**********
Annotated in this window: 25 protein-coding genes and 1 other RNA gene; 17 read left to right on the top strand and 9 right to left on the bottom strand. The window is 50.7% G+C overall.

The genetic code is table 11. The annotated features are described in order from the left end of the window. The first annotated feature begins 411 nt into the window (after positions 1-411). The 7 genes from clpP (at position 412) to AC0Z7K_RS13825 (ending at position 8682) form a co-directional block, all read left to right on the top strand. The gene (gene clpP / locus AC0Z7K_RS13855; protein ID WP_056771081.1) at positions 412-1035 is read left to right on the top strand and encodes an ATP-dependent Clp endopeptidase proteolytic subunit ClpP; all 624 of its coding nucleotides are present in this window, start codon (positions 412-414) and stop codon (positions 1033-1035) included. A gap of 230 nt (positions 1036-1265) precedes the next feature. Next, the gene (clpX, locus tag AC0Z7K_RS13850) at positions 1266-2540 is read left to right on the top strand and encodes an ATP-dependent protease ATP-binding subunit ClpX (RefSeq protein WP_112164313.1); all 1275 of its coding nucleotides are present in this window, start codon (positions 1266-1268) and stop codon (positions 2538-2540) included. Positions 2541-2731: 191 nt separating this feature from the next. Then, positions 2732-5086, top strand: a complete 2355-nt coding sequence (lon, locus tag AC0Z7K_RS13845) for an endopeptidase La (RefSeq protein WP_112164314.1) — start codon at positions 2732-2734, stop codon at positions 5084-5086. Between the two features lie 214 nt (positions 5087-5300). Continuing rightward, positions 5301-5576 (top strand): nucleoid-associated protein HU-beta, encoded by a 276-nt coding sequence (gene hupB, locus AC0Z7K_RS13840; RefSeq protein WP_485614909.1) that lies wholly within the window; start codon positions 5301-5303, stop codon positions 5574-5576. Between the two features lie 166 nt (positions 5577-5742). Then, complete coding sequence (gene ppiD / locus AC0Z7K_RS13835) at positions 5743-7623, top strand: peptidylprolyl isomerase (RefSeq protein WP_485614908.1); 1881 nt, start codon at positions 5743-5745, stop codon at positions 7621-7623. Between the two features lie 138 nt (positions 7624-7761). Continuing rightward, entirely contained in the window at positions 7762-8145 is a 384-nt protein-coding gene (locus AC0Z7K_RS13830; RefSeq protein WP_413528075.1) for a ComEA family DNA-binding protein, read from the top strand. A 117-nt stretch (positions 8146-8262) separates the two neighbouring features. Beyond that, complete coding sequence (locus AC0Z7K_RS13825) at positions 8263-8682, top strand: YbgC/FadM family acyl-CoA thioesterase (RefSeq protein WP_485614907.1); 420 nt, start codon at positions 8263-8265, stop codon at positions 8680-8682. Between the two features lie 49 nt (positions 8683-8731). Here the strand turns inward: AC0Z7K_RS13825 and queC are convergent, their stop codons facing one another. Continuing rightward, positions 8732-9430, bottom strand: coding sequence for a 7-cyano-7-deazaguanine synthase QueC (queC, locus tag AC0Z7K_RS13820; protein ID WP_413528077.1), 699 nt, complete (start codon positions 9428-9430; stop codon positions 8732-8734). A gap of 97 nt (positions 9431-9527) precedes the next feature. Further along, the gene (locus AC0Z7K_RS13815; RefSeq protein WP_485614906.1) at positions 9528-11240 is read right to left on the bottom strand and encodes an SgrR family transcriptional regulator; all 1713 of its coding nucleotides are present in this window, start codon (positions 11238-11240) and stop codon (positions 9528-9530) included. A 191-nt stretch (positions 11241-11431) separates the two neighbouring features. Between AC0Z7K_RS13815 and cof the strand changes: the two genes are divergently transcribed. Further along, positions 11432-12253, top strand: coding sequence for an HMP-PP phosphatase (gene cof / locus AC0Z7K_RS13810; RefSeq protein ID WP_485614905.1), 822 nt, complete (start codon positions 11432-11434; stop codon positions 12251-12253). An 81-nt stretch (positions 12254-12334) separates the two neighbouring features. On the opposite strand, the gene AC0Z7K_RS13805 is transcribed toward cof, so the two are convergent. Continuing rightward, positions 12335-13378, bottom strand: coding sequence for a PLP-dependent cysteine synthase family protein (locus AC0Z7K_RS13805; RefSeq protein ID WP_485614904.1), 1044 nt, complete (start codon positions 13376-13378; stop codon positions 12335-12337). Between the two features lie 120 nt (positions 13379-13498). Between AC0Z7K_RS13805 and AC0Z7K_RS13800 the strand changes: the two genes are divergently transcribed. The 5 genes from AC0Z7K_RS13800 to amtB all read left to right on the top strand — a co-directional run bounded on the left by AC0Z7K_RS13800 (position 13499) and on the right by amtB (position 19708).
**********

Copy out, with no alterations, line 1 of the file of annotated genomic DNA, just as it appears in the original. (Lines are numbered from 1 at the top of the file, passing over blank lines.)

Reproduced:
Annotated in this window: 25 protein-coding genes and 1 other RNA gene; 17 read left to right on the top strand and 9 right to left on the bottom strand. The window is 50.7% G+C overall.